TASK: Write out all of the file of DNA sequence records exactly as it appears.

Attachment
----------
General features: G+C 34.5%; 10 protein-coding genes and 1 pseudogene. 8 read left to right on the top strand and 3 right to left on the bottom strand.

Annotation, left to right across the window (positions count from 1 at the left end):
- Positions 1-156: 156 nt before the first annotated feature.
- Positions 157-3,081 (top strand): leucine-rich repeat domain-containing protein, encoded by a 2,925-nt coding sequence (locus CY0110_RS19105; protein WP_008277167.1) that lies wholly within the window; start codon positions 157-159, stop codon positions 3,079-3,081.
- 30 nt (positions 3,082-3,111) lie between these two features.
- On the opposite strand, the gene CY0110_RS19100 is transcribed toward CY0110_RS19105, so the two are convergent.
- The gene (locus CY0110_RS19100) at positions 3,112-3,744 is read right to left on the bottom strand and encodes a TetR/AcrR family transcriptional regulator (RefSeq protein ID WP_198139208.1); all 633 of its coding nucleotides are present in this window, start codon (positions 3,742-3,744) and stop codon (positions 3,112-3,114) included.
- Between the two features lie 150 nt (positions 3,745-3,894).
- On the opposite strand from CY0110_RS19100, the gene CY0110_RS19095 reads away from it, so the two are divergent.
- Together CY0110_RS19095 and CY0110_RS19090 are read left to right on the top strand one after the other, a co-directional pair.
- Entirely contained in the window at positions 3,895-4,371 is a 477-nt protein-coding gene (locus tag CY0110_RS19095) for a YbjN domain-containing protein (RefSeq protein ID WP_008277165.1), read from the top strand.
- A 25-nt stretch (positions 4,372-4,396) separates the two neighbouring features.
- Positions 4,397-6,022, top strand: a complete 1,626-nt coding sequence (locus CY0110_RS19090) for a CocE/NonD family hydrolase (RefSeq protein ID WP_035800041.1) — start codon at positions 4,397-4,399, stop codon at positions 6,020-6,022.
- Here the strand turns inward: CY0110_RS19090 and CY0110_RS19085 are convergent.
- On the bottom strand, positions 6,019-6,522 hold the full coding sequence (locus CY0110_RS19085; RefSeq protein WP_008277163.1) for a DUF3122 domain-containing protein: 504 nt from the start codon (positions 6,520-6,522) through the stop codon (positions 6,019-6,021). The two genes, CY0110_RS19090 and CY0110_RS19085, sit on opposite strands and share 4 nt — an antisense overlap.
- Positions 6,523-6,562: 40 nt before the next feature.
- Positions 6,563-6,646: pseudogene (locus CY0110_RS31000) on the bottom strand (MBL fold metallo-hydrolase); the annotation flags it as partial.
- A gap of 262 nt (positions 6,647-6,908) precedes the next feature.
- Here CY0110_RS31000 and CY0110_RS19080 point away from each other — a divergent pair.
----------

General features: G+C 34.5%; 10 protein-coding genes and 1 pseudogene. 8 read left to right on the top strand and 3 right to left on the bottom strand.

Annotation, left to right across the window (positions count from 1 at the left end):
- Positions 1-156: 156 nt before the first annotated feature.
- Positions 157-3,081 (top strand): leucine-rich repeat domain-containing protein, encoded by a 2,925-nt coding sequence (locus CY0110_RS19105; protein WP_008277167.1) that lies wholly within the window; start codon positions 157-159, stop codon positions 3,079-3,081.
- 30 nt (positions 3,082-3,111) lie between these two features.
- On the opposite strand, the gene CY0110_RS19100 is transcribed toward CY0110_RS19105, so the two are convergent.
- The gene (locus CY0110_RS19100) at positions 3,112-3,744 is read right to left on the bottom strand and encodes a TetR/AcrR family transcriptional regulator (RefSeq protein ID WP_198139208.1); all 633 of its coding nucleotides are present in this window, start codon (positions 3,742-3,744) and stop codon (positions 3,112-3,114) included.
- Between the two features lie 150 nt (positions 3,745-3,894).
- On the opposite strand from CY0110_RS19100, the gene CY0110_RS19095 reads away from it, so the two are divergent.
- Together CY0110_RS19095 and CY0110_RS19090 are read left to right on the top strand one after the other, a co-directional pair.
- Entirely contained in the window at positions 3,895-4,371 is a 477-nt protein-coding gene (locus tag CY0110_RS19095) for a YbjN domain-containing protein (RefSeq protein ID WP_008277165.1), read from the top strand.
- A 25-nt stretch (positions 4,372-4,396) separates the two neighbouring features.
- Positions 4,397-6,022, top strand: a complete 1,626-nt coding sequence (locus CY0110_RS19090) for a CocE/NonD family hydrolase (RefSeq protein ID WP_035800041.1) — start codon at positions 4,397-4,399, stop codon at positions 6,020-6,022.
- Here the strand turns inward: CY0110_RS19090 and CY0110_RS19085 are convergent.
- On the bottom strand, positions 6,019-6,522 hold the full coding sequence (locus CY0110_RS19085; RefSeq protein WP_008277163.1) for a DUF3122 domain-containing protein: 504 nt from the start codon (positions 6,520-6,522) through the stop codon (positions 6,019-6,021). The two genes, CY0110_RS19090 and CY0110_RS19085, sit on opposite strands and share 4 nt — an antisense overlap.
- Positions 6,523-6,562: 40 nt before the next feature.
- Positions 6,563-6,646: pseudogene (locus CY0110_RS31000) on the bottom strand (MBL fold metallo-hydrolase); the annotation flags it as partial.
- A gap of 262 nt (positions 6,647-6,908) precedes the next feature.
- Here CY0110_RS31000 and CY0110_RS19080 point away from each other — a divergent pair.